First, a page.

Periodically, I browse listings for used (and sometimes rare-ish) books on AbeBooks.com, looking for items by, or relating to, Henry Reed. My best find, I think, was turning up Reed's personal copies of Moby Dick and Tristram Shandy at a used bookstore in Birmingham, UK.
An amazing new treasure has appeared for sale, but one that leaves me conflicted as a poor, armchair researcher: a listing for a presentation copy of William Plomer's second collection of poems, The Family Tree (London: Hogarth Press, 1929), inscribed on the front endpaper to Henry Reed. These are the relevant parts from the bookseller's description:
Presentation Copy from the author to Henry Reed. 8vo. orig pink paper-covered boards printed in black, 106 pp. + "advertisement" (i.e. excerpts from reviews) page "of Mr. Plomer's Previous Volume of Verse, Notes for Poems"... First edition, limited to 400 copies, Leonard & Virginia Woolf at the Hogarth Press, London, 1929. This is a very special copy, inscribed to Henry Reed from William Plomer on f.e.p. William Plomer has also made some important alterations to text in purple pen with another long inscription on blank p.10 commenting that he will not reprint "The Family Tree" as it is of no interest as poetry... A wonderful unique copy. William Plomer CBE, 1903-1973, poet, novelist, literary editor; editor of some of the James Bond books for Cape, and librettist for Benjamin Britten.
Reed and Plomer didn't know each other at the time the book was published, in 1929. If had to wager, I'd guess Plomer gave the book to Reed sometime between 1945 and 1949. Durham University Library has 11 letters from Reed to Plomer from during that time. Reed mentions having read Plomer's autobiography, Double Lives, in 1946, and reviewed an edition of Melville's Billy Budd in 1947 with an Introduction by Plomer. Plomer was a reader at Jonathan Cape in London, and was probably responsible for getting Reed's A Map of Verona: Poems published in 1946.
The bookseller is in Knighton, Wales, west of Birmingham, so the book has stayed in — or drifted back to — Henry Reed country. It is, indeed, a "very special," "wonderful unique copy," but the asking price gives me pause, however, as it's about the same amount as a month's rent for me. It would, however, give me a third book from Reed's personal library, which would be pretty exciting.
M.L. Rosenthal was an American contemporary of Henry Reed, born in 1917 in Washington, D.C., he taught at New York University for more than 50 years. Rosenthal was a poet, editor, and critic, and is credited with attributing "confessional" to the Confessional Poetry movement.
An early review by Rosenthal, "Experience and Poetry," appears in the New York Herald Tribune for October 17, 1948: Rosenthal reviews Henry Reed, Laurie Lee's The Sun My Monument, E.J. Pratt's Behind the Log, Louis O. Coxe's The Sea Faring, Robert McKinney's Hymn to Wreckage, and Four Poems by Rimbaud, translated by Ben Belitt.
Experience and Poetry
A MAP OF VERONA AND OTHER POEMS.
By Henry Reed. . . . 92 pp. . . . .
New York: Reynal and Hitchcock. . . . $2.50.
Reviewed by M. L. Rosenthal
HENRY REED shares with Laurie Lee, another young English "war poet," a kind of hurt pacifism and the familiar irony that sell so cheaply of late. They share, too, in that unhappy vice of young intellectuals—a certain blandness of which the ever-simple irony is a symptom and which allows them, at a moment's notice, to discuss everything as though it were nothing and vice versa. But Reed has the more inclusive sensibility, and he has been able to protect it by skills of craft, fashioning an armor of rhythmic, stanzaic, and musical structure. Despite their common conviction that the world is flat, Reed has written more verse in the rich "lyric-contemplative" mode and has used mythological themes from Homer to Melville to help him get his bearings. He is further into his art: such places as "Judging Distances," "Sailor's Harbor," and the title-poem achieve something fine and honest, with a dramatic tension that resolves itself by a narrowing of focus from general to intimate personal awareness: "reversal" with the true tragic shock of painful realization.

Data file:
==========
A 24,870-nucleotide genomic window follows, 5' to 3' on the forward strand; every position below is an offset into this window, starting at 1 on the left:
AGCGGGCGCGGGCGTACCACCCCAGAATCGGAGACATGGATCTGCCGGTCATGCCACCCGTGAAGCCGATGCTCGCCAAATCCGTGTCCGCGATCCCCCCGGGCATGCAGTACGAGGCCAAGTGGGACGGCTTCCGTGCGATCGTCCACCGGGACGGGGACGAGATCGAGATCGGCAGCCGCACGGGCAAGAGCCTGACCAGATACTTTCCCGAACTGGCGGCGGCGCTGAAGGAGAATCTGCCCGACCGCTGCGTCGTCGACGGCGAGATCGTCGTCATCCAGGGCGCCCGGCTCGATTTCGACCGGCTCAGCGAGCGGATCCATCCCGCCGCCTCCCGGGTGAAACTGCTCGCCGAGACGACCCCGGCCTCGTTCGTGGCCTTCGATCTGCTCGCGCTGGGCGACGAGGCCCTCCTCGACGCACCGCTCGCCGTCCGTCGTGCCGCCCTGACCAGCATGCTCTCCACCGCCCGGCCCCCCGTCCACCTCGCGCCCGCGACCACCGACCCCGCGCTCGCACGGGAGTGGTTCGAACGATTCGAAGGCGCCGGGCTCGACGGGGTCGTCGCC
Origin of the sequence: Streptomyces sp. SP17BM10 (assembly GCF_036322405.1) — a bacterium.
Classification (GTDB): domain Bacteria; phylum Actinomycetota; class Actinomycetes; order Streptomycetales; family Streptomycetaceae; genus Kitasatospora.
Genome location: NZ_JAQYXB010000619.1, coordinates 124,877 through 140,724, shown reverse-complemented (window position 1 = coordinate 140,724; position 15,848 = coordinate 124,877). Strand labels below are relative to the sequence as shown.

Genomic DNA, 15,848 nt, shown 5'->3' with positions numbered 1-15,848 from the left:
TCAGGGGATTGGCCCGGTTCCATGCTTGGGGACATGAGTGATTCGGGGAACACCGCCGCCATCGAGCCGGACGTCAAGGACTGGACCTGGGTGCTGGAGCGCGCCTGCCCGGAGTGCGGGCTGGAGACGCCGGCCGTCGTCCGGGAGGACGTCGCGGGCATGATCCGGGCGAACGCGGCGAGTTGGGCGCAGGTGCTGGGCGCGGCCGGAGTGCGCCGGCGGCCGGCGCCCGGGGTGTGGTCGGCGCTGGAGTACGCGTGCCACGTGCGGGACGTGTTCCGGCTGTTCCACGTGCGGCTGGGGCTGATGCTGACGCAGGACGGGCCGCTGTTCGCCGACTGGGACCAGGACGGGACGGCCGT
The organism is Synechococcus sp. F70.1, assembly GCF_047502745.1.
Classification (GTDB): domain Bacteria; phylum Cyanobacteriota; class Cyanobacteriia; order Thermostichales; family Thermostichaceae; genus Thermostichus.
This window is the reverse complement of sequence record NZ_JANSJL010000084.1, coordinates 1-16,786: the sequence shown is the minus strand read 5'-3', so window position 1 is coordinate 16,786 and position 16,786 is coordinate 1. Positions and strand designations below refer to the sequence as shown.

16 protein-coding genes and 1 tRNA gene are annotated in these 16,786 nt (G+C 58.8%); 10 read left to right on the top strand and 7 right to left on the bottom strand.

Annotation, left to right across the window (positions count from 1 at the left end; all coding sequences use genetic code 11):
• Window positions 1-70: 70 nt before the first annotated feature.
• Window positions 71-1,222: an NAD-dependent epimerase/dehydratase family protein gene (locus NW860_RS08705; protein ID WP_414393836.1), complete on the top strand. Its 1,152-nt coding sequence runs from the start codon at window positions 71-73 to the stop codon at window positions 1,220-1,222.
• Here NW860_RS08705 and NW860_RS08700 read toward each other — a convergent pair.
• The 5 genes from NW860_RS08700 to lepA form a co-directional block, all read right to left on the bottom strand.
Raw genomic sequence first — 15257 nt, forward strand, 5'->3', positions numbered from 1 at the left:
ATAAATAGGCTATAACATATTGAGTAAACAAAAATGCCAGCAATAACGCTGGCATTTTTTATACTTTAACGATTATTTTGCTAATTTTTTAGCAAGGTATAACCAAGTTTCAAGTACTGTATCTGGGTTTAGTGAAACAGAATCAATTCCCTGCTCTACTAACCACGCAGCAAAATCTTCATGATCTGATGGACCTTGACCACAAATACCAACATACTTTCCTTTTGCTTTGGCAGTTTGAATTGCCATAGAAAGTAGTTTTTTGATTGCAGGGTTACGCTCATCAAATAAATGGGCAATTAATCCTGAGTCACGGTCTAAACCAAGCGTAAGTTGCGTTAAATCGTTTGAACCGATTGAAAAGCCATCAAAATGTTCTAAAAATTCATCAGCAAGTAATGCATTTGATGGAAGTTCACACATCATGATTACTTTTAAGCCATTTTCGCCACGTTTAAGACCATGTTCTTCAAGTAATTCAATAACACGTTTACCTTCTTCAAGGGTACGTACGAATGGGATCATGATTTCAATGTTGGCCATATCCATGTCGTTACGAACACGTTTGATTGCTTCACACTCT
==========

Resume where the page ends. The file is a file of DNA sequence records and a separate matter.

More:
Rosenthal published two popular poetry books in 1967: a book of criticism, The New Poets: American and British Poetry since World War II (London: Oxford University Press); and and anthology, The New Modern Poetry; British and American Poetry since World War II (New York, Macmillan). As far as I can tell, however, Reed doesn't appear in either.
1506. MacGregor-Hastie, Roy. "The Poet in His Workshop: No 4—The Great Unclassified." Arena 48 (March 1958): 10-13 [12-13].
MacGregor-Hastie shows great respect for Reed in this series on the state of poetry (but little regard for the poets of the 'Thirties).
(1914-1986). Born: Birmingham, England, 22 February 1914; died: London, 8
Education: MA, University of Birmingham, 1936. Served: RAOC, 1941-42; Foreign Office, Bletchley Park, 1942-1945.
Freelance writer: BBC Features Department, 1945-1980.
A Map of Verona: Poems (1946) The Novel Since 1939 (1946) Moby Dick: A Play for Radio from Herman Melville's Novel (1947) Lessons of the War (1970) Hilda Tablet and Others: Four Pieces for Radio (1971) The Streets of Pompeii and Other Plays for Radio (1971) Collected Poems (1991, 2007) The Auction Sale (2006)